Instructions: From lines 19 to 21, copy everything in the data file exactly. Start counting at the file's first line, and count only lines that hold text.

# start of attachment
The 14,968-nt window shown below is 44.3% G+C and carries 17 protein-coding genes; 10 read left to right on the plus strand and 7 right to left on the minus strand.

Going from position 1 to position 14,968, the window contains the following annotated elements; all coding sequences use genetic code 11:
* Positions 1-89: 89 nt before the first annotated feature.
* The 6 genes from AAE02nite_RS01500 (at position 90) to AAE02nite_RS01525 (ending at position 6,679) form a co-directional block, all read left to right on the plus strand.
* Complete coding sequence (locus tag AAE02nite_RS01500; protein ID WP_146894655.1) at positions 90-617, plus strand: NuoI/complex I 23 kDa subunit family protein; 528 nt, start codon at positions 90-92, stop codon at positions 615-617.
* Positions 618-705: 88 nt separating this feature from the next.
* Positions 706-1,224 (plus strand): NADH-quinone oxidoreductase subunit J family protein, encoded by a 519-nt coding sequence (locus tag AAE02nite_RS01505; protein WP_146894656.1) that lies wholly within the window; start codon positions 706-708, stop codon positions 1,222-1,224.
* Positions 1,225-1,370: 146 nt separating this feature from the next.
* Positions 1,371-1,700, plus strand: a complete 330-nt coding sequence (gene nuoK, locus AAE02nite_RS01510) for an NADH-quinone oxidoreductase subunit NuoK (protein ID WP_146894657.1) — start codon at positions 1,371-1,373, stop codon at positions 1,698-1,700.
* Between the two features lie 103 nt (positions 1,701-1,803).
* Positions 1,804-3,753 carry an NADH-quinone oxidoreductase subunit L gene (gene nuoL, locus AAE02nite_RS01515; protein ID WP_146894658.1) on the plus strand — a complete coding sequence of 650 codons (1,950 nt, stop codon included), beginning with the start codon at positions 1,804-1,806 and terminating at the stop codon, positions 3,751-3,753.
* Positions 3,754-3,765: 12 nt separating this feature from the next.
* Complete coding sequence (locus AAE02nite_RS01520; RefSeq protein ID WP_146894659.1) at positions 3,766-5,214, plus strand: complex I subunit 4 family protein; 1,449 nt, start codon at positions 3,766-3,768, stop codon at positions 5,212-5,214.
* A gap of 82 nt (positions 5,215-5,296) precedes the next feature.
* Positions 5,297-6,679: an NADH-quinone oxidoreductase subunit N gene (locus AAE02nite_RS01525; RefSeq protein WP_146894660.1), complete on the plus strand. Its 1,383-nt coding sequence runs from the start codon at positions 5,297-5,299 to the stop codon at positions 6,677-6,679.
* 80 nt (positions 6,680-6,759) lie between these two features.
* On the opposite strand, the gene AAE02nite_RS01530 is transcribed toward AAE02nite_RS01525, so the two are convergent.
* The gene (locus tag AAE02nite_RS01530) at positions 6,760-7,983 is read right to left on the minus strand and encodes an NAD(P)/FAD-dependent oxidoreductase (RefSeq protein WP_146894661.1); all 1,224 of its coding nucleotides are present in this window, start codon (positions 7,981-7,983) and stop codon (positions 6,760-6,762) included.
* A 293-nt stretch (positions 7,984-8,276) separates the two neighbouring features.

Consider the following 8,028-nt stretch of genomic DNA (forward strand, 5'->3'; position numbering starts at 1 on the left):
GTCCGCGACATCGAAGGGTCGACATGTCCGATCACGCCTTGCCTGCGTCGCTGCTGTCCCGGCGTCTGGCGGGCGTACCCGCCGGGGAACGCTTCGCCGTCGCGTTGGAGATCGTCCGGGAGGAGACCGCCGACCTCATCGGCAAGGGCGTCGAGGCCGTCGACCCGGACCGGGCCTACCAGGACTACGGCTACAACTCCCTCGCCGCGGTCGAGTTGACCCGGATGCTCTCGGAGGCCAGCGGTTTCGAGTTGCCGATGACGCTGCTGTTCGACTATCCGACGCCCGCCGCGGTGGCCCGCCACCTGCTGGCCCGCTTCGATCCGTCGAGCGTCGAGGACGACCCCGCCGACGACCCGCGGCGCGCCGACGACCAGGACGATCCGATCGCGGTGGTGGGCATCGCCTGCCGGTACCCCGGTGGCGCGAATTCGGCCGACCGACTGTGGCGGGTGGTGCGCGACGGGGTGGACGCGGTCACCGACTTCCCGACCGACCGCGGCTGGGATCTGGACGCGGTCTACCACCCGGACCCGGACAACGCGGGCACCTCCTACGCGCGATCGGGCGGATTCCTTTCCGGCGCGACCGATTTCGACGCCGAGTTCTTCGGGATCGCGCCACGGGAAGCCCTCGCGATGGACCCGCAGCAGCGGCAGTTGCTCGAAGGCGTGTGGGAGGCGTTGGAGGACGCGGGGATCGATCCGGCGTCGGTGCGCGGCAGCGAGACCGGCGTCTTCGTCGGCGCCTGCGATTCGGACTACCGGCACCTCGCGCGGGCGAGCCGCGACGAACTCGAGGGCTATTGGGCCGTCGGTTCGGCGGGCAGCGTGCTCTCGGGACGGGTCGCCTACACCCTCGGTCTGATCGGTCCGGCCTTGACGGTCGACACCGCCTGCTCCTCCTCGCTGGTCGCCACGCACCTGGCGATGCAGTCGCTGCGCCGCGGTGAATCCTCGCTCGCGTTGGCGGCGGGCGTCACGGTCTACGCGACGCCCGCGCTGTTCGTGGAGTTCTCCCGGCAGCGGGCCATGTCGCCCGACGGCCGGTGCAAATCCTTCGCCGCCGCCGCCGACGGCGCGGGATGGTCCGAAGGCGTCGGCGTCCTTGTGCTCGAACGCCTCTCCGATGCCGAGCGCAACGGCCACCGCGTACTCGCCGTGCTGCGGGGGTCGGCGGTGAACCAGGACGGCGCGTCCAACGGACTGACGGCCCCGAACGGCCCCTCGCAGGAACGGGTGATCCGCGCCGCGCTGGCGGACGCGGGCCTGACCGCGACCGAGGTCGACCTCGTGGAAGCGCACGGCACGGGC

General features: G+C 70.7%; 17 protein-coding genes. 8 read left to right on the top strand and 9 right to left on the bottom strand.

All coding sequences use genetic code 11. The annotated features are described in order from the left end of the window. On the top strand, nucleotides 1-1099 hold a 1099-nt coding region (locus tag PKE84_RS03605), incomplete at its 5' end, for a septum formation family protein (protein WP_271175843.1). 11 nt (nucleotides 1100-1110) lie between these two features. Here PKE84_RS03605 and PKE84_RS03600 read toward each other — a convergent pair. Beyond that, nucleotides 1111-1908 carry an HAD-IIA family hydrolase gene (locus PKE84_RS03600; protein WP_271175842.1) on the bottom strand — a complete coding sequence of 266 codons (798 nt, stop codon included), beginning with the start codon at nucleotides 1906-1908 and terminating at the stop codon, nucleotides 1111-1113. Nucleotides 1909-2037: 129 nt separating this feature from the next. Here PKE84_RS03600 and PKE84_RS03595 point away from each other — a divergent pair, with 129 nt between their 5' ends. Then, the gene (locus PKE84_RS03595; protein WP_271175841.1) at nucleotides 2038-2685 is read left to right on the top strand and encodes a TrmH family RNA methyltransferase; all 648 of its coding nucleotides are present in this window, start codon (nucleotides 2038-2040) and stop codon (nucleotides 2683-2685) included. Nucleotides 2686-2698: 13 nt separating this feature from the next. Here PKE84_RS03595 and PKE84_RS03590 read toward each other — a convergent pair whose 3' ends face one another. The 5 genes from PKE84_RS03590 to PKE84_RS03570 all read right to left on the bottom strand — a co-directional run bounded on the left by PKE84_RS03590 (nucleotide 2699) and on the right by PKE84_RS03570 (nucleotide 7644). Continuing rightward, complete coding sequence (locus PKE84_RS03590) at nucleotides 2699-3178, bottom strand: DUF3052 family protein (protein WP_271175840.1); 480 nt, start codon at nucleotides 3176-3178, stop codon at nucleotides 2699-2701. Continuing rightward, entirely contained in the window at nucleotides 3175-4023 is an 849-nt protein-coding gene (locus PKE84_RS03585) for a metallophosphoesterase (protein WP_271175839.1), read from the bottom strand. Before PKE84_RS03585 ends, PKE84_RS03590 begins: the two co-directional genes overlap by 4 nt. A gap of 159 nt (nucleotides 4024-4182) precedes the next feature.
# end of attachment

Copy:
* A 293-nt stretch (positions 7,984-8,276) separates the two neighbouring features.

Consider the following 8,028-nt stretch of genomic DNA (forward strand, 5'->3'; position numbering starts at 1 on the left):
GTCCGCGACATCGAAGGGTCGACATGTCCGATCACGCCTTGCCTGCGTCGCTGCTGTCCCGGCGTCTGGCGGGCGTACCCGCCGGGGAACGCTTCGCCGTCGCGTTGGAGATCGTCCGGGAGGAGACCGCCGACCTCATCGGCAAGGGCGTCGAGGCCGTCGACCCGGACCGGGCCTACCAGGACTACGGCTACAACTCCCTCGCCGCGGTCGAGTTGACCCGGATGCTCTCGGAGGCCAGCGGTTTCGAGTTGCCGATGACGCTGCTGTTCGACTATCCGACGCCCGCCGCGGTGGCCCGCCACCTGCTGGCCCGCTTCGATCCGTCGAGCGTCGAGGACGACCCCGCCGACGACCCGCGGCGCGCCGACGACCAGGACGATCCGATCGCGGTGGTGGGCATCGCCTGCCGGTACCCCGGTGGCGCGAATTCGGCCGACCGACTGTGGCGGGTGGTGCGCGACGGGGTGGACGCGGTCACCGACTTCCCGACCGACCGCGGCTGGGATCTGGACGCGGTCTACCACCCGGACCCGGACAACGCGGGCACCTCCTACGCGCGATCGGGCGGATTCCTTTCCGGCGCGACCGATTTCGACGCCGAGTTCTTCGGGATCGCGCCACGGGAAGCCCTCGCGATGGACCCGCAGCAGCGGCAGTTGCTCGAAGGCGTGTGGGAGGCGTTGGAGGACGCGGGGATCGATCCGGCGTCGGTGCGCGGCAGCGAGACCGGCGTCTTCGTCGGCGCCTGCGATTCGGACTACCGGCACCTCGCGCGGGCGAGCCGCGACGAACTCGAGGGCTATTGGGCCGTCGGTTCGGCGGGCAGCGTGCTCTCGGGACGGGTCGCCTACACCCTCGGTCTGATCGGTCCGGCCTTGACGGTCGACACCGCCTGCTCCTCCTCGCTGGTCGCCACGCACCTGGCGATGCAGTCGCTGCGCCGCGGTGAATCCTCGCTCGCGTTGGCGGCGGGCGTCACGGTCTACGCGACGCCCGCGCTGTTCGTGGAGTTCTCCCGGCAGCGGGCCATGTCGCCCGACGGCCGGTGCAAATCCTTCGCCGCCGCCGCCGACGGCGCGGGATGGTCCGAAGGCGTCGGCGTCCTTGTGCTCGAACGCCTCTCCGATGCCGAGCGCAACGGCCACCGCGTACTCGCCGTGCTGCGGGGGTCGGCGGTGAACCAGGACGGCGCGTCCAACGGACTGACGGCCCCGAACGGCCCCTCGCAGGAACGGGTGATCCGCGCCGCGCTGGCGGACGCGGGCCTGACCGCGACCGAGGTCGACCTCGTGGAAGCGCACGGCACGGGC